in 2009 Jen Newman, owner and creator of Lillibands, started LilliCares in memory of her younger brother, Ret, who lost his battle to Ewing’s Sarcoma in 2000 at the age of 15. he asked his family to “give back” and help children and their families fighting these terrible diseases. in june, a group of children from Avondale Estates, GA spent the afternoon packaging up and delivering Lillibands and Ninjabands to Egelston Children’s Hospital. they spent time with the patients and were able to learn first hand about what it means to be fighting cancer. I was lucky enough to be a part of this, and to have Intern Christina with me to capture some of these images.

I see bewilderment and anger and oh-so-much sadness all over my facebook newsfeed. from so many different corners. and I see love. love love love. so much love flowing. through remembrance. through words, stories and pictures. my cousin wrote this about a dear young friend of my west coast family who was killed in a hit-and-run on her 30th birthday on monday:

“it is true.
good-byes are always hard.
but they’re the hardest because the hellos were so wonderful.
the great pendulum of life.
this is a little fall of rain compared to all the sunny days Claire Rose gave you.

blessed are we who feel the light in all these storms.”

I see Jen and her family talk about Ret. always laughing and smiling and remembering all the sunny days he gave them. and all the good and happy and love? they send it out into the world, and give it especially to those who need it extra much. because he asked them to. and because that’s the kind of people they are.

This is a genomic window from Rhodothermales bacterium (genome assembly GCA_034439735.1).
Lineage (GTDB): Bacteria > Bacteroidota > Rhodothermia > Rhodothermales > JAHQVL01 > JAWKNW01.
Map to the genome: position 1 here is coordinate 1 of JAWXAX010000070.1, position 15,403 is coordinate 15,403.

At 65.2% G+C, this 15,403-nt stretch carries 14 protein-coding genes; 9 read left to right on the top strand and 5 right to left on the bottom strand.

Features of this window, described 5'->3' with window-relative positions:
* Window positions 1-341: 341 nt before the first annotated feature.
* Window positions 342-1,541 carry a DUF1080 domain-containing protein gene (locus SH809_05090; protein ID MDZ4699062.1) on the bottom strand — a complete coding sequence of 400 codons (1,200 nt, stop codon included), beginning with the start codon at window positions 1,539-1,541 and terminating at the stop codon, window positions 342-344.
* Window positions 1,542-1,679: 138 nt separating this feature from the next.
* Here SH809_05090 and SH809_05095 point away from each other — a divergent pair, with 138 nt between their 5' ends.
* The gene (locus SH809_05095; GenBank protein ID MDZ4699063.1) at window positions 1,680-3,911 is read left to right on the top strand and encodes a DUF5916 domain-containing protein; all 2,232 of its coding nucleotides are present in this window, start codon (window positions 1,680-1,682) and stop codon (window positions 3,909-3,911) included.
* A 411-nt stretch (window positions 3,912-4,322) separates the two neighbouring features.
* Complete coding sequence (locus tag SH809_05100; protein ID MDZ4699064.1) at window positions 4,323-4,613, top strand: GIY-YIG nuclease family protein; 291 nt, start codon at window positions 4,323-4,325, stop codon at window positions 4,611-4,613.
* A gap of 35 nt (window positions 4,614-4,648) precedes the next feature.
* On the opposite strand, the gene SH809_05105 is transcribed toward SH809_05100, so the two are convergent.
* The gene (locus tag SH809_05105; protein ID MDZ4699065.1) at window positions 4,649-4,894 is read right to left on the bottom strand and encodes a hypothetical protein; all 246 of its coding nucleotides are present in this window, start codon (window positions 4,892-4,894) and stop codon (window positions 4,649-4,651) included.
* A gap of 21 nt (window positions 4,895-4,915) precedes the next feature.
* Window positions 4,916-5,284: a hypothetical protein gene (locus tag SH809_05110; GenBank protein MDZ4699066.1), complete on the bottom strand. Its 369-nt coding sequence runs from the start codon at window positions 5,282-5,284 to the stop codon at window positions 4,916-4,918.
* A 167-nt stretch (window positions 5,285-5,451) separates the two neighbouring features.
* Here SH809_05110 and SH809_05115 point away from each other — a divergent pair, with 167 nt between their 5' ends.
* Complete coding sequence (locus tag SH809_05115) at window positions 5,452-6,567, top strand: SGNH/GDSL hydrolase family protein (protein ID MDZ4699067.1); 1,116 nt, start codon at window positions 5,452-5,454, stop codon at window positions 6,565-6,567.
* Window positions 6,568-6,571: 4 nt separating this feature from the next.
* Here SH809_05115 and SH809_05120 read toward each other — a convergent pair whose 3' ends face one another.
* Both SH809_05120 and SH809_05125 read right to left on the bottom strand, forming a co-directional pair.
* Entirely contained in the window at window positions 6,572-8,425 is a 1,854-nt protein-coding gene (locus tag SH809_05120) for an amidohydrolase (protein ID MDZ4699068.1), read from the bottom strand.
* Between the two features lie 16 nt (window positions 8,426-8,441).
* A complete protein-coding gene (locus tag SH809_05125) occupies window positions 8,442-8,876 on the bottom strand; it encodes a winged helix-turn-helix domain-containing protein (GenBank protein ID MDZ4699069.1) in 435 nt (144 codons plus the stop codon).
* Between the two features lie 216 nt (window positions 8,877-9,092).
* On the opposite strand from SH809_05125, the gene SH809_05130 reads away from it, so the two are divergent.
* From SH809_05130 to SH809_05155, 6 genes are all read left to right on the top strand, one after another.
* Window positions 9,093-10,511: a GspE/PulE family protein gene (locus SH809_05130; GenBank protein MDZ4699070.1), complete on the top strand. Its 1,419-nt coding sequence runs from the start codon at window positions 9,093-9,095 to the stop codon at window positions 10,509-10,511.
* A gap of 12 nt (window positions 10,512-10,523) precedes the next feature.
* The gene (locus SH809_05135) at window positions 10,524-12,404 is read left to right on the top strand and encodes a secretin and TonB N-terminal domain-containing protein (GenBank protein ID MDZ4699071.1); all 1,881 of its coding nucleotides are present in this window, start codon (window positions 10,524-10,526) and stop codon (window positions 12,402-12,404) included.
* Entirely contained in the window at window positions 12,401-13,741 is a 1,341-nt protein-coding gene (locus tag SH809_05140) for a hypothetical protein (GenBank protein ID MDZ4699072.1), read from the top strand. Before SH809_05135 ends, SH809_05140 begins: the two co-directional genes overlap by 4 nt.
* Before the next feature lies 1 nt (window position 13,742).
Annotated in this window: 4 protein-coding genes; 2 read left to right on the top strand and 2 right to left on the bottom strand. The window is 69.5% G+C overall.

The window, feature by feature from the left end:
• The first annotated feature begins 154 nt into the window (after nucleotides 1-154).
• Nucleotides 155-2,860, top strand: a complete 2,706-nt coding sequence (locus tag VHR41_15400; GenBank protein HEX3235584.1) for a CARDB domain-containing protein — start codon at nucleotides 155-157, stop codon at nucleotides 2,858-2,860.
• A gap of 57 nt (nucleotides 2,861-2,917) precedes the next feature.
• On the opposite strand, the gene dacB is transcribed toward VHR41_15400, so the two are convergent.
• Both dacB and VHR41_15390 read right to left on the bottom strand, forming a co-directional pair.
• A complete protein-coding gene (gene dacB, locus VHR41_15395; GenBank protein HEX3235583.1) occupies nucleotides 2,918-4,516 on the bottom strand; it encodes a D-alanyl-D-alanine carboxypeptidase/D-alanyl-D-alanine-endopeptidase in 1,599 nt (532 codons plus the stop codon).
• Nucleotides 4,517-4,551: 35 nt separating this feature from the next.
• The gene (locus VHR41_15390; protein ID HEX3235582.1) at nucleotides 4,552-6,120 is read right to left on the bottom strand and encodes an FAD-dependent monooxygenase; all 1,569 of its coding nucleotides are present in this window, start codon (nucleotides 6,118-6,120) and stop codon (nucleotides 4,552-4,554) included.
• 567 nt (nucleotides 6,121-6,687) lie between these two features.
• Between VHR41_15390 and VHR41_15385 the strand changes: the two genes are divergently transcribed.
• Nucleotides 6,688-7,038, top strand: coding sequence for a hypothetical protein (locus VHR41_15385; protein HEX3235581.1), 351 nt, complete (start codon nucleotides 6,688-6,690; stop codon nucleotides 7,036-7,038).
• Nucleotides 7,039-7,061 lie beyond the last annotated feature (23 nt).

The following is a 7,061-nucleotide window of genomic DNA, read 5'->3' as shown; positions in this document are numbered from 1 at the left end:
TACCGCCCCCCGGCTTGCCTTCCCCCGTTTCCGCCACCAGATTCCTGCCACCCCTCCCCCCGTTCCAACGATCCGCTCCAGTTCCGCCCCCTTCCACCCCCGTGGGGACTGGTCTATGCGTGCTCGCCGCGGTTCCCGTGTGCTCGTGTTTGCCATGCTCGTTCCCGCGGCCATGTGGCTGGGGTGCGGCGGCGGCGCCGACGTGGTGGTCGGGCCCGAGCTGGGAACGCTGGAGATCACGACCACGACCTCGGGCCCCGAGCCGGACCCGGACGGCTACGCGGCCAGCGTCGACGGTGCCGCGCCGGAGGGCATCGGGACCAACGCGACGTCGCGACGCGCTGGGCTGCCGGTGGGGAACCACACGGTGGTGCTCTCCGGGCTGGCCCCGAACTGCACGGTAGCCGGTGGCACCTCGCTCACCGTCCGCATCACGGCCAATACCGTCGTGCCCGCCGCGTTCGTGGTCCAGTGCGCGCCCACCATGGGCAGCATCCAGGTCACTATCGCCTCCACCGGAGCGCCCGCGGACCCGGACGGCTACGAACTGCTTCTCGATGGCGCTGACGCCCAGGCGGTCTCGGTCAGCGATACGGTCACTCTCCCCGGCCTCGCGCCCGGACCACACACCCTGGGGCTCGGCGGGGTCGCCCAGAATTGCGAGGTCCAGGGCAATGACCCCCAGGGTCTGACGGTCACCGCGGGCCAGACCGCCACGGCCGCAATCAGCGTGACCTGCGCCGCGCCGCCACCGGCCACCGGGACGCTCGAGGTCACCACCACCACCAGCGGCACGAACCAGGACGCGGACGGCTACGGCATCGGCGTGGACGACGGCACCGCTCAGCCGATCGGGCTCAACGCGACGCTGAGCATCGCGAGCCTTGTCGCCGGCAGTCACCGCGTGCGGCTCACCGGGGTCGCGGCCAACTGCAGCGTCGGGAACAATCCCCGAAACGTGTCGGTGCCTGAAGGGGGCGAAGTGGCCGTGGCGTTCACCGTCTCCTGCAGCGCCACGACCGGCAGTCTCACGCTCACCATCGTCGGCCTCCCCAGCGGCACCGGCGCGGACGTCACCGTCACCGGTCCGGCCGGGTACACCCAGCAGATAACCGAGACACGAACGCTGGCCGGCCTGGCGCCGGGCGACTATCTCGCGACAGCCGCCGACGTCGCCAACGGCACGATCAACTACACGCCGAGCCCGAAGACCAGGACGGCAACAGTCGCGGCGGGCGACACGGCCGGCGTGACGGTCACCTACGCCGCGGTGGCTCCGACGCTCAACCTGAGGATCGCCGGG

I know that all these stories are ultimately not at all about me, but I do what everyone does when they are reminded about how ephemeral life is. I look up out of the busyness that is everyday and stop taking it for granted, if only for a moment. I appreciate it all. I hold on to it and embrace it while I can. I squeeze my husband’s hand. I hug my kids extra long. I kiss them as they sleep and whisper in their ears of love and sweet dreams. I cross my fingers and my toes. I close my eyes and make a wish to keep those that I love safe. and I feel the light in the midst of all these storms.


Wednesday by Leah: It’s Like Pooping

So I know I already wrote about my homebirth experience, and talked a little about what labor and birth were like… but now that I’m out of that initial post-birth haze, I thought I’d share a bit more about what giving birth actually FELT like. And really, it felt like pooping. So much so that I was convinced my child was coming out of the wrong opening! I never had that ring of fire that so many women describe…maybe cuz I was giving birth in water, I don’t know… for me, giving birth was like having a 20 lb (ok, really a 7 lb) bowling ball come out of my butt. Except BabyRoX didn’t come out of my butt. To this day, I would swear that he did, though!  That’s how much it felt like pooping!

Y’all…I wasn’t going to write this post. Mark said I should, though. I’m not trying to be gross. But I do wish someone had sat me down before I gave birth and told me this. I was told that I should push like I was having a bowel movement. I was also told that many women get hung up on their fear of actually pooping during birth. (And I didn’t think I would be one of those women!) But I was NOT told that giving birth feels like taking the biggest dump of your life, and I think if I had been told that, I would’ve pooped out my sweet baby a lot faster! But I kept waiting to feel him coming out of my vagina. And instead all I felt was intense pressure in my rectum. I was convinced that I couldn’t give birth until I pooped. I mean, I thought I really needed to poop first and then I could have my baby. So I kept sitting on the toilet trying to poop…only I was really trying to give birth, and I didn’t know it! Finally my wonderful doula and midwife convinced me that I really just needed to push the baby out and YES that intense pressure on my rectum was normal and YES the baby really is about to come and NO I don’t need to worry about pooping anymore.